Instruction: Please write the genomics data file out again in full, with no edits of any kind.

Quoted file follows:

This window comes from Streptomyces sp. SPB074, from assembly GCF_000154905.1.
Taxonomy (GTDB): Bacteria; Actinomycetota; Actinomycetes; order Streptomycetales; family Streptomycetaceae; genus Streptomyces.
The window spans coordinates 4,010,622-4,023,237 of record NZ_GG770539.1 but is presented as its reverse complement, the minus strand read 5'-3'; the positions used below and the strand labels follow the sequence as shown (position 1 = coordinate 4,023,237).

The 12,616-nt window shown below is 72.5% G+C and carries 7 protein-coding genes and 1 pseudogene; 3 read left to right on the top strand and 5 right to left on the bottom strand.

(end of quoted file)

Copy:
This window comes from Streptomyces sp. SPB074, from assembly GCF_000154905.1.
Taxonomy (GTDB): Bacteria; Actinomycetota; Actinomycetes; order Streptomycetales; family Streptomycetaceae; genus Streptomyces.
The window spans coordinates 4,010,622-4,023,237 of record NZ_GG770539.1 but is presented as its reverse complement, the minus strand read 5'-3'; the positions used below and the strand labels follow the sequence as shown (position 1 = coordinate 4,023,237).

The 12,616-nt window shown below is 72.5% G+C and carries 7 protein-coding genes and 1 pseudogene; 3 read left to right on the top strand and 5 right to left on the bottom strand.